Instructor of Medicine
Dr. Chakravarthy received his medical and doctoral degrees from the University of Texas Medical School and the M.D. Anderson Cancer Center at Houston in 2001 where he studied cell biology and physiology with Frank Booth (1997-2000). He was elected to the Medical Honors Society, Alpha Omega Alpha (ΑΩΑ), in 2001. He did his clinical training in internal medicine at the Hospital of the University of Pennsylvania (2001-2003) where he received the Maurice F. Attie Resident Teaching Award for excellence in teaching and patient care. He did his subspecialty training in endocrinology at Washington University School of Medicine and the Barnes-Jewish Hospital, where he also obtained his postdoctoral research training in integrative physiology with Clay Semenkovich (2003-2006). In recognition of his postdoctoral research he received the Endocrine Scholar Award from the Endocrine Society for outstanding basic science research in 2006, and is a recipient of the American Diabetes Association Junior Faculty Award (2007-2010). Dr. Chakravarthy joined the faculty in the Department of Medicine in 2006.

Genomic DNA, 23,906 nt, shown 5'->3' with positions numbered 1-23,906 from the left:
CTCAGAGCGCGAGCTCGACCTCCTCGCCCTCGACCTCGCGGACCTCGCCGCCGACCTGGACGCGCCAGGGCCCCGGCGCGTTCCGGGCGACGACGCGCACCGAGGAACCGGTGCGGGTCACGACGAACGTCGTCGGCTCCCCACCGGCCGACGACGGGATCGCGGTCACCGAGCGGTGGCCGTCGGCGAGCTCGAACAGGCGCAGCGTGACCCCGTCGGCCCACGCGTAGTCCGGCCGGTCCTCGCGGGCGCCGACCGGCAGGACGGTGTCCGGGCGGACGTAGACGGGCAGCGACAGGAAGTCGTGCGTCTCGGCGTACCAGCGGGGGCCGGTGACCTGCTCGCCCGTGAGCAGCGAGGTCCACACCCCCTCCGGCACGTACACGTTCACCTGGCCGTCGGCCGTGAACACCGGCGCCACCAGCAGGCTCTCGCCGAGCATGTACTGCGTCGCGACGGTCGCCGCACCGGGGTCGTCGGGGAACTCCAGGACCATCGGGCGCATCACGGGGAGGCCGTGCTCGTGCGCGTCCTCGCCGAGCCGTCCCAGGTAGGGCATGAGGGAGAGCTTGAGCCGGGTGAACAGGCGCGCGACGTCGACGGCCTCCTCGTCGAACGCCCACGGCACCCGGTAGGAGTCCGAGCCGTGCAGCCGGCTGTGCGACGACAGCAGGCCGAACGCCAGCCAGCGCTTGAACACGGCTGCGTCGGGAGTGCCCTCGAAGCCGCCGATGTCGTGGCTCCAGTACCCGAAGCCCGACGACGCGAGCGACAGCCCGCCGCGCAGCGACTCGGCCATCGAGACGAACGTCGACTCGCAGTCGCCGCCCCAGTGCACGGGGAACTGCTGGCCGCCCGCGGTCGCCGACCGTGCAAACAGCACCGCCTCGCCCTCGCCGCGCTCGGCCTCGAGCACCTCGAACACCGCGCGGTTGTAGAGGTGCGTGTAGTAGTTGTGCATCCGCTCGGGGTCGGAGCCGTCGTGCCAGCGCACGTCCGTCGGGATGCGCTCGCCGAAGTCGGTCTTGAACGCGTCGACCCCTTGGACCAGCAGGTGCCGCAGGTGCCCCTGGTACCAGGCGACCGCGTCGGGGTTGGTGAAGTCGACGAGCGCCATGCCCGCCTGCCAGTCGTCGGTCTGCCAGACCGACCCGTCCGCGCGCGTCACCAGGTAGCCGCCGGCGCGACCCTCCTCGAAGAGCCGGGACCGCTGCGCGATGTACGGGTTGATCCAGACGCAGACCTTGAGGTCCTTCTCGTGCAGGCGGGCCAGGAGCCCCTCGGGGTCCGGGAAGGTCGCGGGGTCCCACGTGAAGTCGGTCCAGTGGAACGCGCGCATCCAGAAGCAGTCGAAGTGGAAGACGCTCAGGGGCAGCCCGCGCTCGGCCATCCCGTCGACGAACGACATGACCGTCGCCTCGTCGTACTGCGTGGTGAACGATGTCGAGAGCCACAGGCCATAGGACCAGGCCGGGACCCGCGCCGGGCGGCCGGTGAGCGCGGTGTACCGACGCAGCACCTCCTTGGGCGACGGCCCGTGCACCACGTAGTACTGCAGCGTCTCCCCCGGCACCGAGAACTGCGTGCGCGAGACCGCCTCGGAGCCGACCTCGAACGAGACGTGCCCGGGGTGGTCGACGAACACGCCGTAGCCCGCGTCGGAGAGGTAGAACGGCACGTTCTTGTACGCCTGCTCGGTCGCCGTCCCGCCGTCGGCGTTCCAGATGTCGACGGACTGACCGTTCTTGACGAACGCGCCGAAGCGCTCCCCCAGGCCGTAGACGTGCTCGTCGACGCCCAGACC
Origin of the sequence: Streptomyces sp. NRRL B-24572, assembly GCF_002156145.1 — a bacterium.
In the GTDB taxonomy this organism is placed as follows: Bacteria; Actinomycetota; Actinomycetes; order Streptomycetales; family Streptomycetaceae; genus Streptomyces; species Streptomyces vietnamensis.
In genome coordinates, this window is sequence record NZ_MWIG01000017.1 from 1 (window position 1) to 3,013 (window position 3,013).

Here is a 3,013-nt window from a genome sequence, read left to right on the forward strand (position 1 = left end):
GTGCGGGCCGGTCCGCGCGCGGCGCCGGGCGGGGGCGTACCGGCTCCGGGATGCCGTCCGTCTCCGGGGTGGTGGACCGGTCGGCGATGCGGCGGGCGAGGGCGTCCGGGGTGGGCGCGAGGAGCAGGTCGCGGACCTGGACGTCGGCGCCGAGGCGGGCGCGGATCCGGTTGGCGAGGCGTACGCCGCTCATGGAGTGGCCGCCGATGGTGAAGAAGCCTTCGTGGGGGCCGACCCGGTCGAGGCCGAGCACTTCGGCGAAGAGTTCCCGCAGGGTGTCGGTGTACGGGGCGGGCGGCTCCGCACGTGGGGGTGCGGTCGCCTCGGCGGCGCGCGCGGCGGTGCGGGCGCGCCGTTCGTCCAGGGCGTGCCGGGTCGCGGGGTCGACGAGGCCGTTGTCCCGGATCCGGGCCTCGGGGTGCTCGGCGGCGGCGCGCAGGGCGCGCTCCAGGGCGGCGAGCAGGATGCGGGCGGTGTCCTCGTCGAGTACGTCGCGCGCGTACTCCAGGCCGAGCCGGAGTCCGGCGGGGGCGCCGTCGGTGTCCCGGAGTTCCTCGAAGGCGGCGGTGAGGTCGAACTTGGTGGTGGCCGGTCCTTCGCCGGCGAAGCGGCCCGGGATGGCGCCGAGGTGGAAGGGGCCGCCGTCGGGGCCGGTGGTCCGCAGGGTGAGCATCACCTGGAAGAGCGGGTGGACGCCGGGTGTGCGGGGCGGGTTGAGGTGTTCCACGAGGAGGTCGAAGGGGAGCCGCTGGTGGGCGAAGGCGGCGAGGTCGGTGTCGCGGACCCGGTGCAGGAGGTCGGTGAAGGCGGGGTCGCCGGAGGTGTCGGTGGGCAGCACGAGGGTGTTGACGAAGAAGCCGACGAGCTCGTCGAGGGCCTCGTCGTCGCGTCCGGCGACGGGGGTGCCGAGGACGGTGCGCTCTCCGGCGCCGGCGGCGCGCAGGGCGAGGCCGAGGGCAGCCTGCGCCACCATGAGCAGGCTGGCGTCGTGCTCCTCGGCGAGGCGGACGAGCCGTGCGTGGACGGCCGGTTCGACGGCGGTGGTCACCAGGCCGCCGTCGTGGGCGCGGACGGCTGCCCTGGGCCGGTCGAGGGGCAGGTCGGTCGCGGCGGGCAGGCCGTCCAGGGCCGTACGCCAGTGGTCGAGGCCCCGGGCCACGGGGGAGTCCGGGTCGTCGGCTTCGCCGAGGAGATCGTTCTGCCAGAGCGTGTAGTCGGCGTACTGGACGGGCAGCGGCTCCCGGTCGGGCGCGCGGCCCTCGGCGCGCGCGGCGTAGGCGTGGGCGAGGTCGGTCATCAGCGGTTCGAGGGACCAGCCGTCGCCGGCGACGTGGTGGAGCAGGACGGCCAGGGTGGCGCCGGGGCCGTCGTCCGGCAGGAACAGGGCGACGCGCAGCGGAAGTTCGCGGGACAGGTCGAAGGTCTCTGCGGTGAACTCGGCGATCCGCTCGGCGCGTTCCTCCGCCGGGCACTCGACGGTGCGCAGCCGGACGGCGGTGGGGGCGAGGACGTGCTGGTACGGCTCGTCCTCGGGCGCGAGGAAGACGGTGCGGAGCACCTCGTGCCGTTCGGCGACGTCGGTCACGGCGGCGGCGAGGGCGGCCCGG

We are interested in understanding how adult metabolic diseases such as type 2 diabetes are programmed during intrauterine life. Epidemiological observations show a strong association between decreased birth weight and development of type 2 diabetes early in adulthood. However, the underlying mechanisms, including the fundamental question of how body size is determined remains poorly understood. Recently, we found that mice genetically engineered to have only half the normal activity of an enzyme called fatty acid synthase (FAS) — the critical enzyme responsible for the synthesis of new fatty acids from dietary glucose — have decreased intrauterine body size, and develop diabetes with age. Thus, FAS haploinsufficiency in a mouse model appears to recapitulate the human condition, thereby allowing us to examine the pathogenetic details of the developmental programming of diabetes. Combining biochemical techniques with classical physiology, we are identifying the molecular basis for the in utero programming of pancreatic beta cell mass and their subsequent failure. These findings can be translated to humans by identifying potential FAS gene polymorphisms in populations that may predict decreased intrauterine size and subsequent development of type 2 diabetes. Identifying these mechanisms could establish new strategies to prevent the developmental programming of type 2 diabetes.